Nedra Tyre’s “Reflections on Murder” is the story that must be included in every anthology: The one that makes you wonder why it’s in the anthology. It’s a short tale, about a narrator who befriends an old woman and the fallout from it, but everything happens too fast and with little warning, such as the protagonist’s actions. And barring the opening monologue and the protagonist’s love of books, it doesn’t even really fit the theme.

“The Adventure of the Spurious Tamerlane” is an August Derleth story starring Solor Pons, who’s totally not inspired by Sherlock Holmes no sir. This time, Pons is called to a bookseller who wants to report someone who left a collection of Poe stories at his bookshop (forged, as Pons discovers). It’s in the tradition of the Holmes stories, in that it’s not so much a fair mystery, so much as it is a chance to watch Pons show his stuff. It’s good. (Also, the back flap gives things away again.)

Lawrence Block steps up with “One Thousand Dollars A Word," a story about an underpaid magazine writer who becomes fascinated with the phrase, “One thousand dollars a word.” A decent short, not much else.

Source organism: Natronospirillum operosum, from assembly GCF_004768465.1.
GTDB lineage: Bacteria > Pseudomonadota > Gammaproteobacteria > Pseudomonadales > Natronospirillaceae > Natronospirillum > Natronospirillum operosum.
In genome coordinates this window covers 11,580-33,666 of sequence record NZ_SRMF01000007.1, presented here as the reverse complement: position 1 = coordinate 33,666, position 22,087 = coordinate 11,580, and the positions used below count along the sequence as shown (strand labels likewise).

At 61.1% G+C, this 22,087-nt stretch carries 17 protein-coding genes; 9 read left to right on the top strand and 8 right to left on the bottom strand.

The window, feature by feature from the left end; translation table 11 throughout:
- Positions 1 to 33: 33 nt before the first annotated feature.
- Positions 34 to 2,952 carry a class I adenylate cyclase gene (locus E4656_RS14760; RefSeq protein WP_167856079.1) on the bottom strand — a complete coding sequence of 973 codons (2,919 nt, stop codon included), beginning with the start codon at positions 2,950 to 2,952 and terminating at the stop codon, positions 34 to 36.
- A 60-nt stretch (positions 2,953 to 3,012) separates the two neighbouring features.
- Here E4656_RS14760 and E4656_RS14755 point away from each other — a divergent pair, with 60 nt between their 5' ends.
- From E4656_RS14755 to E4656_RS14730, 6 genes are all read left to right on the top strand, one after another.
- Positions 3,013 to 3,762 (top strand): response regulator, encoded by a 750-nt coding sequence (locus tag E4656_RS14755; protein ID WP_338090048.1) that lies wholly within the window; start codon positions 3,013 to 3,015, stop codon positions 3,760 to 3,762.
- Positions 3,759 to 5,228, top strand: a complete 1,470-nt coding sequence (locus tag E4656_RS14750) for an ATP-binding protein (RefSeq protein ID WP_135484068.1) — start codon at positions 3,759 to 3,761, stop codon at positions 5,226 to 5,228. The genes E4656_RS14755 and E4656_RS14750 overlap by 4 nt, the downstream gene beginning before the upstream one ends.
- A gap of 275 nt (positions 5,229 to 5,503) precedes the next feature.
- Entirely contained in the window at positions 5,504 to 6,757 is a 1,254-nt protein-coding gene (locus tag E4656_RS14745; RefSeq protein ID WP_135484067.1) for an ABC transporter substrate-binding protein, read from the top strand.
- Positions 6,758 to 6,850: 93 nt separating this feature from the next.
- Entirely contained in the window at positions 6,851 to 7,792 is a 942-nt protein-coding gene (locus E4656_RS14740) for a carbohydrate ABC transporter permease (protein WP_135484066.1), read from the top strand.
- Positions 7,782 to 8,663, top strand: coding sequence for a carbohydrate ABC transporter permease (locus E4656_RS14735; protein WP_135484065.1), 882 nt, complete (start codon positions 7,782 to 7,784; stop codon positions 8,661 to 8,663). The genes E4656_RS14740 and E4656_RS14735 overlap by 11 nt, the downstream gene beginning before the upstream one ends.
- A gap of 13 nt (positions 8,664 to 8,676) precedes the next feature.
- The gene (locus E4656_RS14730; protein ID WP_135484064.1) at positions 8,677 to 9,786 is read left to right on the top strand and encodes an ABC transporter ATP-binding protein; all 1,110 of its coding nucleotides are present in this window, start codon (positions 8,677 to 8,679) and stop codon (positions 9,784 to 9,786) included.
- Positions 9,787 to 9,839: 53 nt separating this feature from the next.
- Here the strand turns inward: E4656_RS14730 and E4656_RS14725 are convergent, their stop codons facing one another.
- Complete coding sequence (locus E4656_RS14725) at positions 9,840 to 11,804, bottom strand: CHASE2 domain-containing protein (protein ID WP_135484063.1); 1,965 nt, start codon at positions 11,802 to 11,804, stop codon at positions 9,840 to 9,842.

Anthony Boucher steps up next with “QL.696," one of his stories starring the alcoholic ex-cop Nick Nobel, who contributes his wisdom to the unraveling of the shooting of a librarian who left the title behind as a dying message. Sadly, if you don’t have the information on hand, you have no chance of figuring it out.

And then the heavens part and Edward D. Hoch presents “Murder at the Bouchercon,” a refreshing puzzle story that takes place at Bouchercon XIV, where the topic of discussion is the works of the late Conrad Kazer. His works have been tied up for years, but an agent thinks she might be able to get her hands on them. Cue Hoch’s mystery writer protagonist stumbling on her stabbed body in her hotel room, with only the dying message “Kazer con” to go on.

Like I said, this is a pretty solid puzzle plot, fairly presented. One of these days, I should do a post on why I like Hoch so much, but I think it’s because he does solid puzzle plots, and pretty consistently as well. Admittedly, there are perhaps one too many twists, but it’s all done quite well. And all those cameos!

Next up is “Seven Degrees of Ambiguity” by Shirley Jackson. This is a more toned-down story than what’s come before, with a young boy hanging out in a basement bookshop when a couple come to look at books. The preface says that this story is quite ambiguous, and indeed it was, so ambiguous that I had no idea what had just happened, mainly because I expected more of a climax. A re-read (and some double checking on Google) confirmed that what I thought just happened had happened, but I had expected more from the author of “The Lottery”. But that’s on me.